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Klobuchar vies with surging Buttigieg for Iowa moderates

Patrick Condon, Star Tribune (Minneapolis) on

Published in News & Features

There's a Midwestern Democrat running for president who's surging in Iowa right now with a plain-spoken appeal and a moderate message of inclusion.

Unfortunately for Minnesota's Amy Klobuchar, that candidate is Indiana's Pete Buttigieg.

The mayor of South Bend shot to the top of a Des Moines Register/CNN/Mediacom Iowa Poll released over the weekend, rising 16 percentage points among Iowa's likely Democratic caucusgoers.

Busting out of the pack with 25% support, Buttigieg was trailed by Elizabeth Warren, Bernie Sanders and Joe Biden, all in a three-way tie for second at about 15% support. Klobuchar was in fifth place at 6%, which she hailed as a doubling of her support since the last Register poll in September.

That buttressed other recent polls showing Buttigieg at or near the top in Iowa. His rise in the state with the nation-leading presidential caucus has the youthful Washington outsider suddenly in contention for front-runner status in a highly unsettled Democratic race.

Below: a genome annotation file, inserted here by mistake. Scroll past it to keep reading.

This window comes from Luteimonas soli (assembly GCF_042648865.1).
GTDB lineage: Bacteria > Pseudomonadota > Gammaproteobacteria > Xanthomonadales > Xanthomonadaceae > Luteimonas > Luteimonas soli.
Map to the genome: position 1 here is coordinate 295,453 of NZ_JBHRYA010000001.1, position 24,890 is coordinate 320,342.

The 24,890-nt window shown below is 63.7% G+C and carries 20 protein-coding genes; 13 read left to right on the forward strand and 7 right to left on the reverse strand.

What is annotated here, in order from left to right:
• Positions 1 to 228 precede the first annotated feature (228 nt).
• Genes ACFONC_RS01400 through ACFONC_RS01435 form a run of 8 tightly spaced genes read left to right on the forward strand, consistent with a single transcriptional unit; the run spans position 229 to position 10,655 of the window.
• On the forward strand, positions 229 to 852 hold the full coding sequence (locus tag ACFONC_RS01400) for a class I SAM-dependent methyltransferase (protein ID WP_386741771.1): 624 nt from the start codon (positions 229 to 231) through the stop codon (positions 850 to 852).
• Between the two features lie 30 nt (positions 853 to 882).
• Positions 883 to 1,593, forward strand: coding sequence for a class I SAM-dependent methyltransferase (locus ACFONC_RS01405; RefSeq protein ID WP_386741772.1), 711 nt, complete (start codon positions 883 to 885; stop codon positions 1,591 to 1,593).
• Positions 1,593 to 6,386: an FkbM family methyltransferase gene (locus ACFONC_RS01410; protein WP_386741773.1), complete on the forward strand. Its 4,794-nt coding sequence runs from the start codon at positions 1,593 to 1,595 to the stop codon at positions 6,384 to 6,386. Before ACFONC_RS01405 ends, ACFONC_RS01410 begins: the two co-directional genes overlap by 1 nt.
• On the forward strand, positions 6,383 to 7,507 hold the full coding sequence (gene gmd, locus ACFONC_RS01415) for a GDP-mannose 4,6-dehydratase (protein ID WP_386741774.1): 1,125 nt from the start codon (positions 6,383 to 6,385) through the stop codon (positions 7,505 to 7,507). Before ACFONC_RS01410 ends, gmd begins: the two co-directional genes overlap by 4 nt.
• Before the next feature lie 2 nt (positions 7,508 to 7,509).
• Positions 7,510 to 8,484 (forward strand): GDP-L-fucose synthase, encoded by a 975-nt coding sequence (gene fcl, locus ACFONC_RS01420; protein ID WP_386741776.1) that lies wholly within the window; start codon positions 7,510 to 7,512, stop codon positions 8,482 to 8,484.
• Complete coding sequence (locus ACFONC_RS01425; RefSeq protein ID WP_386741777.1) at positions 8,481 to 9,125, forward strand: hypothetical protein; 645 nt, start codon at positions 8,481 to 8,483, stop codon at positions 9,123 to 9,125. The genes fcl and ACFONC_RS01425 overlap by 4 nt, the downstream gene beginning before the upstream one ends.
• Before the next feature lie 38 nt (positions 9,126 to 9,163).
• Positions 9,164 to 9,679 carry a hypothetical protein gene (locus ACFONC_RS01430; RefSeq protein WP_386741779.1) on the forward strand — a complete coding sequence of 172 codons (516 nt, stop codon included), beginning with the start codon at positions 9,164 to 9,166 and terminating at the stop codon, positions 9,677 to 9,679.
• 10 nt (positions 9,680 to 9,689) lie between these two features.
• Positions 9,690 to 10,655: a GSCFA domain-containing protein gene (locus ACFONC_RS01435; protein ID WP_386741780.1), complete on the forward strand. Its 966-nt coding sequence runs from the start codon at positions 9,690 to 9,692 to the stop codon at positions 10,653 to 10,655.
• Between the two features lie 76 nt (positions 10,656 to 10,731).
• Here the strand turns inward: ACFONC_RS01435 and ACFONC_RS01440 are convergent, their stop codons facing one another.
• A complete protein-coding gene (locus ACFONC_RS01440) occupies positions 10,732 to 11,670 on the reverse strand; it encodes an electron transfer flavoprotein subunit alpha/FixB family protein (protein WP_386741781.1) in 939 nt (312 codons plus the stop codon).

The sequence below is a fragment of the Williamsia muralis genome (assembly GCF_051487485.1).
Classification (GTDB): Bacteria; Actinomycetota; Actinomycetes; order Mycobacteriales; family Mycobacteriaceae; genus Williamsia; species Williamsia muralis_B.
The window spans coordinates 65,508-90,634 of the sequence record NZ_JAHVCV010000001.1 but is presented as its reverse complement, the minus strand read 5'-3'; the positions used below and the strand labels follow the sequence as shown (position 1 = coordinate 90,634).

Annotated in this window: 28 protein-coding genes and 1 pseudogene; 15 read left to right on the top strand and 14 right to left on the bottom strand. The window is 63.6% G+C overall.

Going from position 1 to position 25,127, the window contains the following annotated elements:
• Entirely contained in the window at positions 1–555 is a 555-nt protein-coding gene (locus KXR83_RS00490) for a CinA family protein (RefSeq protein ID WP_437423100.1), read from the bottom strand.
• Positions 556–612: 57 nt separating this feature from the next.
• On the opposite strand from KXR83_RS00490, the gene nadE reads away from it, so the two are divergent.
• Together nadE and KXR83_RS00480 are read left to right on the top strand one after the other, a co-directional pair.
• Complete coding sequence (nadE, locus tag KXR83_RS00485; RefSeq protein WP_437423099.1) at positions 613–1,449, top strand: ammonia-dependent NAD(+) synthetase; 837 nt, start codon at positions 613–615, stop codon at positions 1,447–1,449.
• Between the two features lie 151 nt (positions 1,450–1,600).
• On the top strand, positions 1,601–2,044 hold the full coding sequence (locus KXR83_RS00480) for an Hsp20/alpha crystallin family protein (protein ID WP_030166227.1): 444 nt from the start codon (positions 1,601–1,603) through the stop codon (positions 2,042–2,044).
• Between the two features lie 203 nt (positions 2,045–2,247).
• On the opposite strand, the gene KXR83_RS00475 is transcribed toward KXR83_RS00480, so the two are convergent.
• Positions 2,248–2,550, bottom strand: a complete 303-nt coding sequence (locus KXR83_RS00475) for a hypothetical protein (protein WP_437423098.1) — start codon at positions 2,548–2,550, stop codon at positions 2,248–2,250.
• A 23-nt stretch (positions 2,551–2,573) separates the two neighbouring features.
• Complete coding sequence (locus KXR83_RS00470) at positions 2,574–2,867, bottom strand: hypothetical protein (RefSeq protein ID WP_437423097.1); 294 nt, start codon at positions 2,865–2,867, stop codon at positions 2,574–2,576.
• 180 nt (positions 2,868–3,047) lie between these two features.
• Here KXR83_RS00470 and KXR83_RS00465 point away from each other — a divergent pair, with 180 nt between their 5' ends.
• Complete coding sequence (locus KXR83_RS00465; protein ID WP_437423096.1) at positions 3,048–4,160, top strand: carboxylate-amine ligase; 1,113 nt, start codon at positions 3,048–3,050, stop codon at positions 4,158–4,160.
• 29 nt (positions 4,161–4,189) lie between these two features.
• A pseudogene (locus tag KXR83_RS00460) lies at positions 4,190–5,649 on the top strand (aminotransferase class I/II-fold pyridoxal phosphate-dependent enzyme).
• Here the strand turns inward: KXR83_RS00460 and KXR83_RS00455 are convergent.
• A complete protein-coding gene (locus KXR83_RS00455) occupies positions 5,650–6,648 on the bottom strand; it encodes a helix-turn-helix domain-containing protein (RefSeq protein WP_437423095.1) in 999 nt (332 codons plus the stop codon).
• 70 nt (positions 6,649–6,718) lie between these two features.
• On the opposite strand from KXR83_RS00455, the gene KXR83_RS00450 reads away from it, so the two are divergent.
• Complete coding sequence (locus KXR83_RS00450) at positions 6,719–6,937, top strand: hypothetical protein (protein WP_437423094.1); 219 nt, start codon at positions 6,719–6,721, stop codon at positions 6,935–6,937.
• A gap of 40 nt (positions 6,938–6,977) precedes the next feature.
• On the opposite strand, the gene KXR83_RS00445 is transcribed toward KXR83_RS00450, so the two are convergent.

"We have four campaigns now that are bunched up together at the top, without a clear leader," said Jeff Link, a Des Moines-based Democratic strategist, referring to Warren, Biden, Sanders and Buttigieg. "And you have Senator Klobuchar, who's trying to close in on that lead group."

 

The Minnesota senator finished fifth in Quinnipiac and Monmouth polls of Iowa released this month at 5% in each. Buttigieg's gains in both polls were more substantial.

A separate survey released Friday by Public Policy Polling had Klobuchar at 9% in Iowa, her best showing in a neighboring state critical to her campaign, and which she has visited 23 times as a presidential candidate.

Late entrances by two big names -- former New York City Mayor Michael Bloomberg and former Massachusetts Gov. Deval Patrick -- suggest continued dissatisfaction or uncertainty over who's the best Democrat to unseat President Donald Trump.

"Polls consistently show more than half the electorate has not firmly made up its mind yet," said Andrew Smith, a political scientist and pollster at the University of New Hampshire.

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